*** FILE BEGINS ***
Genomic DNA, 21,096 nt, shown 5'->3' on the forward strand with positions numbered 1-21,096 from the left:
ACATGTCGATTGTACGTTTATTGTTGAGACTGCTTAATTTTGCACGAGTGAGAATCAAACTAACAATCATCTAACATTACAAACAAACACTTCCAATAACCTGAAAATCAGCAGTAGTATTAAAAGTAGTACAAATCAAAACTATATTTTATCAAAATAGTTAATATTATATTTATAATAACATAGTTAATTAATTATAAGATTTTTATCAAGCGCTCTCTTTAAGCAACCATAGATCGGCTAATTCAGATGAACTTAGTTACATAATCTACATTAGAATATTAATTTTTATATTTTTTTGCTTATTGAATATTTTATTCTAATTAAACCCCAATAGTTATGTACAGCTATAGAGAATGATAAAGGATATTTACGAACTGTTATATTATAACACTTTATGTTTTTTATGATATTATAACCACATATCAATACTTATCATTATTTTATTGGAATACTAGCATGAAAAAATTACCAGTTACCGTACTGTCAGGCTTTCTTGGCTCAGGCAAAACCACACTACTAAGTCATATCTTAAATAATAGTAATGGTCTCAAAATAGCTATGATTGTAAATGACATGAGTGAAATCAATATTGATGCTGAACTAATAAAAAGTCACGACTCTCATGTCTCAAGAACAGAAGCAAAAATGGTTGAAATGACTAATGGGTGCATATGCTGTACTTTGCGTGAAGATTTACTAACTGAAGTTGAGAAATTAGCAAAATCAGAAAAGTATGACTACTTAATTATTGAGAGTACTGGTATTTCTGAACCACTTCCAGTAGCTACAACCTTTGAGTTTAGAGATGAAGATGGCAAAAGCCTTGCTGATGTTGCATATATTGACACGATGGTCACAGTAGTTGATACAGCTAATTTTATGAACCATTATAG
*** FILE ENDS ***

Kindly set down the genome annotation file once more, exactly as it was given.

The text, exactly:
Genomic DNA, 21,096 nt, shown 5'->3' on the forward strand with positions numbered 1-21,096 from the left:
ACATGTCGATTGTACGTTTATTGTTGAGACTGCTTAATTTTGCACGAGTGAGAATCAAACTAACAATCATCTAACATTACAAACAAACACTTCCAATAACCTGAAAATCAGCAGTAGTATTAAAAGTAGTACAAATCAAAACTATATTTTATCAAAATAGTTAATATTATATTTATAATAACATAGTTAATTAATTATAAGATTTTTATCAAGCGCTCTCTTTAAGCAACCATAGATCGGCTAATTCAGATGAACTTAGTTACATAATCTACATTAGAATATTAATTTTTATATTTTTTTGCTTATTGAATATTTTATTCTAATTAAACCCCAATAGTTATGTACAGCTATAGAGAATGATAAAGGATATTTACGAACTGTTATATTATAACACTTTATGTTTTTTATGATATTATAACCACATATCAATACTTATCATTATTTTATTGGAATACTAGCATGAAAAAATTACCAGTTACCGTACTGTCAGGCTTTCTTGGCTCAGGCAAAACCACACTACTAAGTCATATCTTAAATAATAGTAATGGTCTCAAAATAGCTATGATTGTAAATGACATGAGTGAAATCAATATTGATGCTGAACTAATAAAAAGTCACGACTCTCATGTCTCAAGAACAGAAGCAAAAATGGTTGAAATGACTAATGGGTGCATATGCTGTACTTTGCGTGAAGATTTACTAACTGAAGTTGAGAAATTAGCAAAATCAGAAAAGTATGACTACTTAATTATTGAGAGTACTGGTATTTCTGAACCACTTCCAGTAGCTACAACCTTTGAGTTTAGAGATGAAGATGGCAAAAGCCTTGCTGATGTTGCATATATTGACACGATGGTCACAGTAGTTGATACAGCTAATTTTATGAACCATTATAG